You really have some of the best stories and tweets, Louie.

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I'm going through something similar. I got an excellent rating for my year-end and it amounted to a 4% raise (less than current inflation rates). I then found out I was paid near bottom of my pay range and my boss claimed he couldn't control it when I asked for an improvement. I'm looking to expand my skill set and job hunt soon.

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Four years ago, my days consisted of doing the same refactoring over and over in a huge codebase without learning anything new. I was paid well. I had plenty of time, cognitive energy, and a great gym session, and I also bought a PlayStation. I was super comfortable making good money.

Then one day, I started to think about how strange it is that while I'm a software engineer, I couldn't care less about software. So I decided I'll learn something new.

One thing led to another: I contacted my first-ever freelancing client (we have worked together for seven years now!) and landed a part-time job.

I kept expanding my knowledge with new stuff, and after two years, when I was ready to increase my hours outside of my day job (and my company knew it), they offered me almost a 100% raise. I accepted the raise but also kept the client. This way, I worked 50h/w, but I also hired someone to cover my client full-time.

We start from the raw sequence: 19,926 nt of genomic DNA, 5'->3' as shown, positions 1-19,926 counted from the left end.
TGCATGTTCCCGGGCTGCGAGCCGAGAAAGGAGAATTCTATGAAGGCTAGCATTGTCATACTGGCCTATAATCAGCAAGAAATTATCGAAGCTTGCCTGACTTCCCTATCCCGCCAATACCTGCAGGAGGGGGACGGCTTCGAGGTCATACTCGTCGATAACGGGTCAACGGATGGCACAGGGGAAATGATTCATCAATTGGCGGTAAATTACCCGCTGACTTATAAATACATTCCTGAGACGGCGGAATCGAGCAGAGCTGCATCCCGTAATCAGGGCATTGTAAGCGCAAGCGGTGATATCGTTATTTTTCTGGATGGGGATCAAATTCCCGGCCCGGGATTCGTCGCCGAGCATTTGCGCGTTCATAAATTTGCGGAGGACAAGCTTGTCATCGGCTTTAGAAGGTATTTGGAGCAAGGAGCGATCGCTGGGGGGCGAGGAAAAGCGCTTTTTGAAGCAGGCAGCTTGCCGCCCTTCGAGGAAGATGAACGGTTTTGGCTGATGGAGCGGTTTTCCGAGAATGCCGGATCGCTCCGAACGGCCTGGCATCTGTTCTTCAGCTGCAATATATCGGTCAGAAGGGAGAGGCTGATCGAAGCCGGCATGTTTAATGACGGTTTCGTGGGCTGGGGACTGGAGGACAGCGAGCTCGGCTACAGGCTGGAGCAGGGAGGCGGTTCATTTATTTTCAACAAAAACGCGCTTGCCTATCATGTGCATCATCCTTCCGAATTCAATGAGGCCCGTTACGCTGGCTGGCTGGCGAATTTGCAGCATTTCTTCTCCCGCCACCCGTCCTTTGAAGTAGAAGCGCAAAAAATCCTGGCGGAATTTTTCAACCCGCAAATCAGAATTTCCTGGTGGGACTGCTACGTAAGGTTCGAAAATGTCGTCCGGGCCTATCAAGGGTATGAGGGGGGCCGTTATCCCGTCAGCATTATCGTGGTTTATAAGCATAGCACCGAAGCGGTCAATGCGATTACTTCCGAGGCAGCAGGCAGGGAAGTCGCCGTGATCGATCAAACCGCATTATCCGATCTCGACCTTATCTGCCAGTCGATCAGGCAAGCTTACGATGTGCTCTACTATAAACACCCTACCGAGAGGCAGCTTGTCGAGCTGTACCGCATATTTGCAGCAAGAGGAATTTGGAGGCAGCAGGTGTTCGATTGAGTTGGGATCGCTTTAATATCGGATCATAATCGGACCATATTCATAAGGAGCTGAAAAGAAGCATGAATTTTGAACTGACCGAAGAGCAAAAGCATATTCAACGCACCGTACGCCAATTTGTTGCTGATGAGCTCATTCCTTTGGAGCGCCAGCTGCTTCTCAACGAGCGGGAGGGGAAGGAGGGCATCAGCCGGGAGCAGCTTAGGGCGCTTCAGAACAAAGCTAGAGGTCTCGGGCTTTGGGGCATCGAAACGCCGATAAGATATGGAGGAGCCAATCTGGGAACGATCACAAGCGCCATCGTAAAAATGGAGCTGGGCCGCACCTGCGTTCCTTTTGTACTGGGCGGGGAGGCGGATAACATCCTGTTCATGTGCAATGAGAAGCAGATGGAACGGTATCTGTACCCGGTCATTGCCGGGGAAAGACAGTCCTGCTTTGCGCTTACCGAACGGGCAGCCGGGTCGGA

I'm constantly going through these ups and downs in motivation to learn something new, but I always find new ways to convince myself that it's worth it.

Besides financial gains, teaching others is a big motivation.

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Great story, Louie! It's of particular relevance given the current environment in tech. But even more so, striving to improve yourself everyday is an attitude you should always have.

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